Try to get a little intuitive feel for the effect of the third column on the transformed coordinates. By default, M33 is 1; decreasing that value performs an overall positive scaling on the coordinates, and increasing it makes everything uniformly smaller. That's not very interesting, and usually M33 is kept at 1 for convenience. When M33 equals one, a positive value of M13 causes X and Y values to decrease as X gets larger, so that the image tapers in the positive X direction. Similarly a positive value of M23 causes X and Y values to decrease as Y gets larger. Negative values of M13 and M23 cause X and Y values to increase for a reverse tapering.
Silverlight 3 has not introduced a 3×3 matrix where the values of the third column can be set for nonaffine transforms. However, Silverlight 3 has lifted the Matrix3D structure from WPF, and made it available for creating Matrix3DProjection objects, which can then be set to the Projection property of 2D Silverlight elements.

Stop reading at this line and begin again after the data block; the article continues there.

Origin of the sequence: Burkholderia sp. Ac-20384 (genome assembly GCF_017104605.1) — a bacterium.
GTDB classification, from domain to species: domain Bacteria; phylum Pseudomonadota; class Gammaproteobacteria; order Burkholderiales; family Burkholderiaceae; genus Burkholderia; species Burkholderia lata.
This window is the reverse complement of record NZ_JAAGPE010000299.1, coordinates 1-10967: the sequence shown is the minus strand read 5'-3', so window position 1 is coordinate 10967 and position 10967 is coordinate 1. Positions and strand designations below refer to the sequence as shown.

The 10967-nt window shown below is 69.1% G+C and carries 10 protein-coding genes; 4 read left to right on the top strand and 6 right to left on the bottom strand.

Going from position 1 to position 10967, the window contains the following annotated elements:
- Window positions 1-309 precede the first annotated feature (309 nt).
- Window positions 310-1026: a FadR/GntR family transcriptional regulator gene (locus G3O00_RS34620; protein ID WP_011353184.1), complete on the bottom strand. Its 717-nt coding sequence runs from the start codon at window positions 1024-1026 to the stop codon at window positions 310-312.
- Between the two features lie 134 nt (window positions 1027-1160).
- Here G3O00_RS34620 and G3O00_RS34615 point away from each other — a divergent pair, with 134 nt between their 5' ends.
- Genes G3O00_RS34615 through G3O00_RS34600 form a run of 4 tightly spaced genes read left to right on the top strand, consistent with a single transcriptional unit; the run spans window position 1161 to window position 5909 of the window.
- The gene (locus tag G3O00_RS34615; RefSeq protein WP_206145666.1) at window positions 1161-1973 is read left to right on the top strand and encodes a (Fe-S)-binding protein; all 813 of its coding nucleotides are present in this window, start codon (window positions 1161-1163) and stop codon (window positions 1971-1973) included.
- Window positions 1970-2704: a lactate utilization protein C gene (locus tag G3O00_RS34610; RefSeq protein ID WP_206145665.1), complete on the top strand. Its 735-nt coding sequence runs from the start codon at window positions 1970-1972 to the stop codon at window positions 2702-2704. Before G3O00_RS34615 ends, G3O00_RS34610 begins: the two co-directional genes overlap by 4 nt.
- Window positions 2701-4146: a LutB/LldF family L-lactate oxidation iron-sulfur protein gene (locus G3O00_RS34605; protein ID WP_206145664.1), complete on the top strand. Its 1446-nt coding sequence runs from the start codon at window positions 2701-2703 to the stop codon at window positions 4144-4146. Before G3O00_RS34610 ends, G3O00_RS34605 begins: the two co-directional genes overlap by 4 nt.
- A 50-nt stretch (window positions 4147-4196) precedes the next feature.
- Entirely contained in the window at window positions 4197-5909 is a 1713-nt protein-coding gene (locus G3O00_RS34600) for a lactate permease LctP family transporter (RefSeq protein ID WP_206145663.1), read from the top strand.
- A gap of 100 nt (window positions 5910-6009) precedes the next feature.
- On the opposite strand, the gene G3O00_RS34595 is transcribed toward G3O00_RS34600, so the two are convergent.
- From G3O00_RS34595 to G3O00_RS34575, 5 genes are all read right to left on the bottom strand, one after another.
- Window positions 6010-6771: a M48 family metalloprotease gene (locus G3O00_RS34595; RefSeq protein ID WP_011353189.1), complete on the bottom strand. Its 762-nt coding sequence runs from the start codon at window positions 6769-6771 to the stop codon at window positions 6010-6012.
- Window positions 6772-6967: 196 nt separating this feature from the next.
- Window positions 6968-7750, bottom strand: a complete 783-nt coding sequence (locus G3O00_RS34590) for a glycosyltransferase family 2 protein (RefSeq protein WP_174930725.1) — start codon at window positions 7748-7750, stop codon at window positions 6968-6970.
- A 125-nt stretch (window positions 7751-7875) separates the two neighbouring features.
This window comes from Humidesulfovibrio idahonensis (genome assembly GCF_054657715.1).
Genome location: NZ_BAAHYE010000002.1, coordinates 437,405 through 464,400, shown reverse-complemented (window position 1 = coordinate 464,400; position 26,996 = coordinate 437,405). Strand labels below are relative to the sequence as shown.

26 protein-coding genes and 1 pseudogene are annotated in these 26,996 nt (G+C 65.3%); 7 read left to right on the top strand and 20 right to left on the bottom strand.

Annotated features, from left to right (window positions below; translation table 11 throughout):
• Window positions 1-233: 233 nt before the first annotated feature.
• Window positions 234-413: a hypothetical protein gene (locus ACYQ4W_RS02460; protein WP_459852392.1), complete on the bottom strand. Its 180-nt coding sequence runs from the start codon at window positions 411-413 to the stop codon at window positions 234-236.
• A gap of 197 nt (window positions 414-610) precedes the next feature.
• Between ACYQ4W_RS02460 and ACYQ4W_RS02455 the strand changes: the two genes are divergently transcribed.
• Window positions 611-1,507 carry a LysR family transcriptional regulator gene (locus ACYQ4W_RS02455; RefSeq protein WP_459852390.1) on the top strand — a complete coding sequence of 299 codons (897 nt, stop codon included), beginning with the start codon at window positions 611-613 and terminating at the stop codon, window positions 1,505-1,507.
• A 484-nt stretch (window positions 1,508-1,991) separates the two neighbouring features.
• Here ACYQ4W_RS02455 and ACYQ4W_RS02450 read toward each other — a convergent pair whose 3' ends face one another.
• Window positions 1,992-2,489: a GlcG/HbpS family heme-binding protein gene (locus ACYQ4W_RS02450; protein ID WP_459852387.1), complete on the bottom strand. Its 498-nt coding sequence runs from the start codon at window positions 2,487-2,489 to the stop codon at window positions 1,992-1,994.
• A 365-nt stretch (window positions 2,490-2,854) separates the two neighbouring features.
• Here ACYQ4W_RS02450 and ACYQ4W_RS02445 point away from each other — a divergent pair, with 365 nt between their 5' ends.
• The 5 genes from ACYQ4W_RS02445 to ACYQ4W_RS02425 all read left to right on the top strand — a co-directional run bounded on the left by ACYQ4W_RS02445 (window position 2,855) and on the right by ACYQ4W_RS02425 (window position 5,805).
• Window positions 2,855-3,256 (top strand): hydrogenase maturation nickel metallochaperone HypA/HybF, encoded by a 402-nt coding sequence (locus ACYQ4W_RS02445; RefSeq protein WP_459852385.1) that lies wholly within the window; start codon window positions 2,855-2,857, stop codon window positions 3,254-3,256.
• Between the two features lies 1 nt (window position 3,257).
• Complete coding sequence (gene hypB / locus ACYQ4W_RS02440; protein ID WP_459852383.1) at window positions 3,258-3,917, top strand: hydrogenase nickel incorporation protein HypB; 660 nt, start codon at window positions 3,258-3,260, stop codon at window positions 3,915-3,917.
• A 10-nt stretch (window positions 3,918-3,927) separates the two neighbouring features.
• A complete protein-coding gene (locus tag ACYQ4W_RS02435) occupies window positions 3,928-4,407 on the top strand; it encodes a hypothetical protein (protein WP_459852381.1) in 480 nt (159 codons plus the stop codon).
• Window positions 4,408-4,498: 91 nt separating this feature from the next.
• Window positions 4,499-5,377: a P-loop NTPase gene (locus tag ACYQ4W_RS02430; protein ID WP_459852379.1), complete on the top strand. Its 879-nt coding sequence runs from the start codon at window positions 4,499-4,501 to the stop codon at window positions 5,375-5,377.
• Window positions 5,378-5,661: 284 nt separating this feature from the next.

As you've seen, 2D graphics requires 3D homogeneous coordinates and a 3×3 matrix to allow translation to be defined along with the linear transforms. Analogously, translation in threedimensional space is equivalent to skewing in fourdimensional space, so the 3D transform is a 4×4 matrix. These are the property names of the Matrix3D structure:
M11  M12  M13  M14 
M21  M22  M23  M24 
M31  M32  M33  M34 
OffsetX  OffsetY  OffsetZ  M44 
A point in 3D space (x, y, z) is represented as a 4D point (x, y, z, 1) for multiplication by the matrix:

× 

= 

Notice that the fourth dimension is represented by the letter W because we've run out of letters after Z. The transform formulas are:
Points are projected back into 3D space with the following process:
Nonaffine transforms are required in 3D graphics for perspective effects: Objects seem to get smaller as they recede from the viewer's vantage point. This is a threedimensional taper transform. Additionally, at some point prior to rendering, all the Z coordinates are collapsed for the twodimensional video display or printer.